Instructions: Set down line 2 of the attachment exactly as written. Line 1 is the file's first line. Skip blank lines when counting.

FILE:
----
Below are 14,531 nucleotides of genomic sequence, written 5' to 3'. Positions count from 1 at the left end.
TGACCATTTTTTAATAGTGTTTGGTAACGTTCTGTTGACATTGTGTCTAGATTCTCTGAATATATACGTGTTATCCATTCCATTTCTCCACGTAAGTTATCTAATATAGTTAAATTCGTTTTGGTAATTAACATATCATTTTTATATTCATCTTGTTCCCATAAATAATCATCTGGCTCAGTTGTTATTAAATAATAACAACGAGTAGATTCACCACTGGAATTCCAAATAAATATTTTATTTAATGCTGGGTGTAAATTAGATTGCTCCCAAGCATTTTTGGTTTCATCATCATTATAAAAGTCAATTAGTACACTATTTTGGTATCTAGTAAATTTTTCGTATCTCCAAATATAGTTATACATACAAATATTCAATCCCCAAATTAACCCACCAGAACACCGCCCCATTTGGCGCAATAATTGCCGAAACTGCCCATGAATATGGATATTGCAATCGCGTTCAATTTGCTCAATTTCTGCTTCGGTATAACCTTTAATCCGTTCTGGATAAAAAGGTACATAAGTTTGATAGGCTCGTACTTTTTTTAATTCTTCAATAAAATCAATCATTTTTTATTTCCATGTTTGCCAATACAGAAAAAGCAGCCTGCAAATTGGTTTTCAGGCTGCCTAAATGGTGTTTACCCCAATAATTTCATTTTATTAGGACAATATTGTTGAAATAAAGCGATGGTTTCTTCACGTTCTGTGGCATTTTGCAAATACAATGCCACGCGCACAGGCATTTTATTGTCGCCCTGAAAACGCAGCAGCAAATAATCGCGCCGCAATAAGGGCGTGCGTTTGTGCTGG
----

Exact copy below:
TGACCATTTTTTAATAGTGTTTGGTAACGTTCTGTTGACATTGTGTCTAGATTCTCTGAATATATACGTGTTATCCATTCCATTTCTCCACGTAAGTTATCTAATATAGTTAAATTCGTTTTGGTAATTAACATATCATTTTTATATTCATCTTGTTCCCATAAATAATCATCTGGCTCAGTTGTTATTAAATAATAACAACGAGTAGATTCACCACTGGAATTCCAAATAAATATTTTATTTAATGCTGGGTGTAAATTAGATTGCTCCCAAGCATTTTTGGTTTCATCATCATTATAAAAGTCAATTAGTACACTATTTTGGTATCTAGTAAATTTTTCGTATCTCCAAATATAGTTATACATACAAATATTCAATCCCCAAATTAACCCACCAGAACACCGCCCCATTTGGCGCAATAATTGCCGAAACTGCCCATGAATATGGATATTGCAATCGCGTTCAATTTGCTCAATTTCTGCTTCGGTATAACCTTTAATCCGTTCTGGATAAAAAGGTACATAAGTTTGATAGGCTCGTACTTTTTTTAATTCTTCAATAAAATCAATCATTTTTTATTTCCATGTTTGCCAATACAGAAAAAGCAGCCTGCAAATTGGTTTTCAGGCTGCCTAAATGGTGTTTACCCCAATAATTTCATTTTATTAGGACAATATTGTTGAAATAAAGCGATGGTTTCTTCACGTTCTGTGGCATTTTGCAAATACAATGCCACGCGCACAGGCATTTTATTGTCGCCCTGAAAACGCAGCAGCAAATAATCGCGCCGCAATAAGGGCGTGCGTTTGTGCTGG